Please help us provide a hand-up to girls and women worldwide - visit www.FINCAcanada.org to find out how, or contact us at info@FINCAcanada.org.


"During a recent visit to Uganda, I met with this StarGirls group, in a district of Kampala. These young girls had been meeting every week for the past two years to receive financial education and vocational training, participate in mentoring activities, and to add money to  their StarGirls' accounts. It was amazing to see the bond they had created, and how much they enjoyed meeting and learning new skills. Most importantly, it was amazing to hear that  they all had big plans for the future: going to university, starting a business, buying a plot of land or a home, or sending their siblings to school. It was so inspiring!" - Stephanie Emond, FINCA Canada Manager

*StarGirl* thinking about her strengths and opportunities – a StarGirl SWOT exercise!
"*StarGirl* thinking about her strengths and opportunities - a StarGirl SWOT exercise!"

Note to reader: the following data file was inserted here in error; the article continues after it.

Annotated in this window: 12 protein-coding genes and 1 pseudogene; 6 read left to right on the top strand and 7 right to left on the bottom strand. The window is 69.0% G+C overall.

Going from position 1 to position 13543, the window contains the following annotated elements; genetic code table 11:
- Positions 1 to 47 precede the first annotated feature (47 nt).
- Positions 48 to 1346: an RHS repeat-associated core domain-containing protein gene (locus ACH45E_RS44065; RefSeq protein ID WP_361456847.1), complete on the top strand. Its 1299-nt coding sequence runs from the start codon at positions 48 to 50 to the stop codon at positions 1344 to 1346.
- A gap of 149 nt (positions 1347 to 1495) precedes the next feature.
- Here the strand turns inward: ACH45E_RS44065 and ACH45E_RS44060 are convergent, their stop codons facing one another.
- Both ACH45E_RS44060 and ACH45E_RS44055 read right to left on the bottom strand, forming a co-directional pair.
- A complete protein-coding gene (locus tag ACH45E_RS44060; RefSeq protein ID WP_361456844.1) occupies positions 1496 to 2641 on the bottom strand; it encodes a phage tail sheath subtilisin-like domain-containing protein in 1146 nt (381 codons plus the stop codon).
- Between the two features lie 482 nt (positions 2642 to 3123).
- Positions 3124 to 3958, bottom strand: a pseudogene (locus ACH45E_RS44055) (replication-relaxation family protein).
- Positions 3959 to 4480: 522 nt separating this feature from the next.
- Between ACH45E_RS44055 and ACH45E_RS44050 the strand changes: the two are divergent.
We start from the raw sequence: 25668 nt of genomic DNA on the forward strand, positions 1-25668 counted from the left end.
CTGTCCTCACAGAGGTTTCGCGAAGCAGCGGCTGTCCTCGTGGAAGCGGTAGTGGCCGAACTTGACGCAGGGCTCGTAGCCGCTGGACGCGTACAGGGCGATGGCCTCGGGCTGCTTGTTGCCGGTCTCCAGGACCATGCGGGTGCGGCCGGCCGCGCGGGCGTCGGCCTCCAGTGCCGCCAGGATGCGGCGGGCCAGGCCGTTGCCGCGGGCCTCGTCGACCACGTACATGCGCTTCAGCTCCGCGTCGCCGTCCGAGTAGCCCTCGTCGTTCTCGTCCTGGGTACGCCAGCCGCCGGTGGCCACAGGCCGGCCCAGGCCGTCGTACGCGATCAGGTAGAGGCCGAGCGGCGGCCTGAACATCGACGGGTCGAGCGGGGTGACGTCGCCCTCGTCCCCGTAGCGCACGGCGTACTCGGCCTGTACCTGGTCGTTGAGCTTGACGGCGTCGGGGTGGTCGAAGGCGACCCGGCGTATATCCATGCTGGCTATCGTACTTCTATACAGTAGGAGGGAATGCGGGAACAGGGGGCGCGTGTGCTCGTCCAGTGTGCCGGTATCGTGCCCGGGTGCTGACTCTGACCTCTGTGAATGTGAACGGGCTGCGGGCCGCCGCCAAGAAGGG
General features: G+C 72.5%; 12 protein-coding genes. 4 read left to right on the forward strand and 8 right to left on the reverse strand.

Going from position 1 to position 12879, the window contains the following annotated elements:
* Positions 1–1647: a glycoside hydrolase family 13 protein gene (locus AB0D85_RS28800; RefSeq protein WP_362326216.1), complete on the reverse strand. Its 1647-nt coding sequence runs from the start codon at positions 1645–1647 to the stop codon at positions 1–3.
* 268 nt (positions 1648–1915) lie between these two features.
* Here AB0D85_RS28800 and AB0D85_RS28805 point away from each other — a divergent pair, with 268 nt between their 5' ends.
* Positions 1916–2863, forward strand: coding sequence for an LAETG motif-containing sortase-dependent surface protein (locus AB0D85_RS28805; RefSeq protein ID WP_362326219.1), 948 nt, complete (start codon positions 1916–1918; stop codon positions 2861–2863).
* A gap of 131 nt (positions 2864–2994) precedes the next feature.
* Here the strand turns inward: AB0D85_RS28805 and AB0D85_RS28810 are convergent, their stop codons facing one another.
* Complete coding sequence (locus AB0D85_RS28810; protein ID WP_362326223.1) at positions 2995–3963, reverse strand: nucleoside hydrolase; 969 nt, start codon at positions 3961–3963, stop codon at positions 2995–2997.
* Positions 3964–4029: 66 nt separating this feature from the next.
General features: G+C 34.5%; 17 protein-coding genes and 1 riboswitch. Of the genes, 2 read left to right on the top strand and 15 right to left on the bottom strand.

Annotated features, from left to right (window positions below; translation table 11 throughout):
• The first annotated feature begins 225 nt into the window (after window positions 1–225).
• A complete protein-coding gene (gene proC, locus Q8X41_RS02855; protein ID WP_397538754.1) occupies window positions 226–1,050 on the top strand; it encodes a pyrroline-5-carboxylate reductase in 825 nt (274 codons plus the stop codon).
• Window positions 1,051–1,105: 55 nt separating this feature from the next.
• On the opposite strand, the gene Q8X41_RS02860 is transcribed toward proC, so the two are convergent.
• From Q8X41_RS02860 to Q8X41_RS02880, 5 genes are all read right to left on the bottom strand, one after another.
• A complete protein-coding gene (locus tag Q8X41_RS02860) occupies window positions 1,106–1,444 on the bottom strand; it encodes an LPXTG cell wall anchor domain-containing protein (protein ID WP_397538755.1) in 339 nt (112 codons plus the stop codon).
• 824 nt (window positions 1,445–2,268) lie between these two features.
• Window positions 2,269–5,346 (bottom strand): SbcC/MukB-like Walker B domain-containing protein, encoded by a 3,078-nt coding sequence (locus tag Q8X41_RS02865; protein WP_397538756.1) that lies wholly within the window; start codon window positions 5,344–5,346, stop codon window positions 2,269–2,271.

Sarah Namubiru, the proud, fourteen-year-old chairperson of the Mawanga StarGirls group.

Paying for school fees has always been a challenge for her family, so Sarah has made putting small amounts of money into her StarGirls account a priority. Once a month, she deposits savings from her breakfast and lunch money into her account at the local FINCA branch. "I have learned that, for one to save, you don't have to have a lot of money. You can save, no matter how small an amount it may be. I am trying to save for my future studies so that I will not have to stop going to school, because we don't have money for fees."

Lydia Nakkuba, a 19 year-old in her final year of secondary school